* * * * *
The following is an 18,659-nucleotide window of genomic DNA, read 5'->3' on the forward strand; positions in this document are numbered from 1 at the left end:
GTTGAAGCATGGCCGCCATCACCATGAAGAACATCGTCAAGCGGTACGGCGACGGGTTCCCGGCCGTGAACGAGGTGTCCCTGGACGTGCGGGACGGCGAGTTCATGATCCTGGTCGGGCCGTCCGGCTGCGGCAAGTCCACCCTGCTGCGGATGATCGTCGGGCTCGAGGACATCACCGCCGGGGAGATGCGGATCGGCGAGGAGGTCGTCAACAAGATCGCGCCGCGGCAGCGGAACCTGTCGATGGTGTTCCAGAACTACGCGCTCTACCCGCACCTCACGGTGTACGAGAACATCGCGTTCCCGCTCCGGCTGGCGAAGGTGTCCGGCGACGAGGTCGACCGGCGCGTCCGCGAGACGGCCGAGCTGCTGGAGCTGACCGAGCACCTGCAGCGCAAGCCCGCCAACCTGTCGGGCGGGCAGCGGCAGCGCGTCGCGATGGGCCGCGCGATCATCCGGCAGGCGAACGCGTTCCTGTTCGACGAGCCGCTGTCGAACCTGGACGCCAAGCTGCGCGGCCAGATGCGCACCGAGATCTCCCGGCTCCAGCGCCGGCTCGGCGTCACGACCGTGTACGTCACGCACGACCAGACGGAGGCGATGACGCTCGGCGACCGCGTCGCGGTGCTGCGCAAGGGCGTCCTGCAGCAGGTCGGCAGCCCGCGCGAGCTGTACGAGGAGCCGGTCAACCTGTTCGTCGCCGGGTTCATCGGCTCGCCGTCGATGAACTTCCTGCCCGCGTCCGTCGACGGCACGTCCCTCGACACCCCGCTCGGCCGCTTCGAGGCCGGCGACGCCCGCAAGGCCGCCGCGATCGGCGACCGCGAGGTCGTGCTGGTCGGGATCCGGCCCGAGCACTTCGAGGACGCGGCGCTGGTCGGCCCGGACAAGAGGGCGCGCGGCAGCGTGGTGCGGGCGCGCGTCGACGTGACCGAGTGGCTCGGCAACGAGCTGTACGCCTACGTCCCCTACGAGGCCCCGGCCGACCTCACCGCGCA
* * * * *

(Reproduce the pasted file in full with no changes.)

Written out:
The following is an 18,659-nucleotide window of genomic DNA, read 5'->3' on the forward strand; positions in this document are numbered from 1 at the left end:
GTTGAAGCATGGCCGCCATCACCATGAAGAACATCGTCAAGCGGTACGGCGACGGGTTCCCGGCCGTGAACGAGGTGTCCCTGGACGTGCGGGACGGCGAGTTCATGATCCTGGTCGGGCCGTCCGGCTGCGGCAAGTCCACCCTGCTGCGGATGATCGTCGGGCTCGAGGACATCACCGCCGGGGAGATGCGGATCGGCGAGGAGGTCGTCAACAAGATCGCGCCGCGGCAGCGGAACCTGTCGATGGTGTTCCAGAACTACGCGCTCTACCCGCACCTCACGGTGTACGAGAACATCGCGTTCCCGCTCCGGCTGGCGAAGGTGTCCGGCGACGAGGTCGACCGGCGCGTCCGCGAGACGGCCGAGCTGCTGGAGCTGACCGAGCACCTGCAGCGCAAGCCCGCCAACCTGTCGGGCGGGCAGCGGCAGCGCGTCGCGATGGGCCGCGCGATCATCCGGCAGGCGAACGCGTTCCTGTTCGACGAGCCGCTGTCGAACCTGGACGCCAAGCTGCGCGGCCAGATGCGCACCGAGATCTCCCGGCTCCAGCGCCGGCTCGGCGTCACGACCGTGTACGTCACGCACGACCAGACGGAGGCGATGACGCTCGGCGACCGCGTCGCGGTGCTGCGCAAGGGCGTCCTGCAGCAGGTCGGCAGCCCGCGCGAGCTGTACGAGGAGCCGGTCAACCTGTTCGTCGCCGGGTTCATCGGCTCGCCGTCGATGAACTTCCTGCCCGCGTCCGTCGACGGCACGTCCCTCGACACCCCGCTCGGCCGCTTCGAGGCCGGCGACGCCCGCAAGGCCGCCGCGATCGGCGACCGCGAGGTCGTGCTGGTCGGGATCCGGCCCGAGCACTTCGAGGACGCGGCGCTGGTCGGCCCGGACAAGAGGGCGCGCGGCAGCGTGGTGCGGGCGCGCGTCGACGTGACCGAGTGGCTCGGCAACGAGCTGTACGCCTACGTCCCCTACGAGGCCCCGGCCGACCTCACCGCGCA